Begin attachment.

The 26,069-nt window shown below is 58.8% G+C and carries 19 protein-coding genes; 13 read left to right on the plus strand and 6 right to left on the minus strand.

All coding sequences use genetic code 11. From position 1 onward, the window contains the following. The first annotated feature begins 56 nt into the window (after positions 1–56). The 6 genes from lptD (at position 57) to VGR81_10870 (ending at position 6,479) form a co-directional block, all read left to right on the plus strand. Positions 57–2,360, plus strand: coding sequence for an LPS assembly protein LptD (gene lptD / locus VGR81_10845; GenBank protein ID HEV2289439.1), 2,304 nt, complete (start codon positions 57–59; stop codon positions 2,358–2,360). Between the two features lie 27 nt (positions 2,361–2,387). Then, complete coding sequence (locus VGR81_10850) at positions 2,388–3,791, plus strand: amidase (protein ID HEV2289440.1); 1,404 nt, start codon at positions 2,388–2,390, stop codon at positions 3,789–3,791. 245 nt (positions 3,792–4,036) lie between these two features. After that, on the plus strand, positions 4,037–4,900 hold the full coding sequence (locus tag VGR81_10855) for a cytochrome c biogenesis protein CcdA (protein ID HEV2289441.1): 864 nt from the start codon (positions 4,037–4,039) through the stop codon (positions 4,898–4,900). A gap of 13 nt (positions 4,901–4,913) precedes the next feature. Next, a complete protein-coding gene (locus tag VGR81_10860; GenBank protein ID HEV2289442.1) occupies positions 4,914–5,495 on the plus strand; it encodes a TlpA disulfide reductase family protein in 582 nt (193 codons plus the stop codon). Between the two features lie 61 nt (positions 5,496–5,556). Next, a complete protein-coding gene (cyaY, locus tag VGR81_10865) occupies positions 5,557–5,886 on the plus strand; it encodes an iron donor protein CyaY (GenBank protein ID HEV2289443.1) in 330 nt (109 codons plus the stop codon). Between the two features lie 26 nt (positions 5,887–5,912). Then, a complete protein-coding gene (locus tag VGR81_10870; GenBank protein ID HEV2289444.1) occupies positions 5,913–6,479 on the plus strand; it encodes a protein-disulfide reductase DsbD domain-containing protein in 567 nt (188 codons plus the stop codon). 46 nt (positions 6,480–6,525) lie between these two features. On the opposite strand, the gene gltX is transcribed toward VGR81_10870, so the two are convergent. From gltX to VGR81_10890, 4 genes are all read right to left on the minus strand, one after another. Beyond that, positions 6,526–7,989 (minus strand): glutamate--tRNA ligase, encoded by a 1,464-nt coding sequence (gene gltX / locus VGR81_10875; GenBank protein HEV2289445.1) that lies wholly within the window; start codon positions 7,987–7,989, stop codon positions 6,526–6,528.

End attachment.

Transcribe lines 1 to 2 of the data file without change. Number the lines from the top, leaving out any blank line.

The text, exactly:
The 26,069-nt window shown below is 58.8% G+C and carries 19 protein-coding genes; 13 read left to right on the plus strand and 6 right to left on the minus strand.

All coding sequences use genetic code 11. From position 1 onward, the window contains the following. The first annotated feature begins 56 nt into the window (after positions 1–56). The 6 genes from lptD (at position 57) to VGR81_10870 (ending at position 6,479) form a co-directional block, all read left to right on the plus strand. Positions 57–2,360, plus strand: coding sequence for an LPS assembly protein LptD (gene lptD / locus VGR81_10845; GenBank protein ID HEV2289439.1), 2,304 nt, complete (start codon positions 57–59; stop codon positions 2,358–2,360). Between the two features lie 27 nt (positions 2,361–2,387). Then, complete coding sequence (locus VGR81_10850) at positions 2,388–3,791, plus strand: amidase (protein ID HEV2289440.1); 1,404 nt, start codon at positions 2,388–2,390, stop codon at positions 3,789–3,791. 245 nt (positions 3,792–4,036) lie between these two features. After that, on the plus strand, positions 4,037–4,900 hold the full coding sequence (locus tag VGR81_10855) for a cytochrome c biogenesis protein CcdA (protein ID HEV2289441.1): 864 nt from the start codon (positions 4,037–4,039) through the stop codon (positions 4,898–4,900). A gap of 13 nt (positions 4,901–4,913) precedes the next feature. Next, a complete protein-coding gene (locus tag VGR81_10860; GenBank protein ID HEV2289442.1) occupies positions 4,914–5,495 on the plus strand; it encodes a TlpA disulfide reductase family protein in 582 nt (193 codons plus the stop codon). Between the two features lie 61 nt (positions 5,496–5,556). Next, a complete protein-coding gene (cyaY, locus tag VGR81_10865) occupies positions 5,557–5,886 on the plus strand; it encodes an iron donor protein CyaY (GenBank protein ID HEV2289443.1) in 330 nt (109 codons plus the stop codon). Between the two features lie 26 nt (positions 5,887–5,912). Then, a complete protein-coding gene (locus tag VGR81_10870; GenBank protein ID HEV2289444.1) occupies positions 5,913–6,479 on the plus strand; it encodes a protein-disulfide reductase DsbD domain-containing protein in 567 nt (188 codons plus the stop codon). 46 nt (positions 6,480–6,525) lie between these two features. On the opposite strand, the gene gltX is transcribed toward VGR81_10870, so the two are convergent. From gltX to VGR81_10890, 4 genes are all read right to left on the minus strand, one after another. Beyond that, positions 6,526–7,989 (minus strand): glutamate--tRNA ligase, encoded by a 1,464-nt coding sequence (gene gltX / locus VGR81_10875; GenBank protein HEV2289445.1) that lies wholly within the window; start codon positions 7,987–7,989, stop codon positions 6,526–6,528.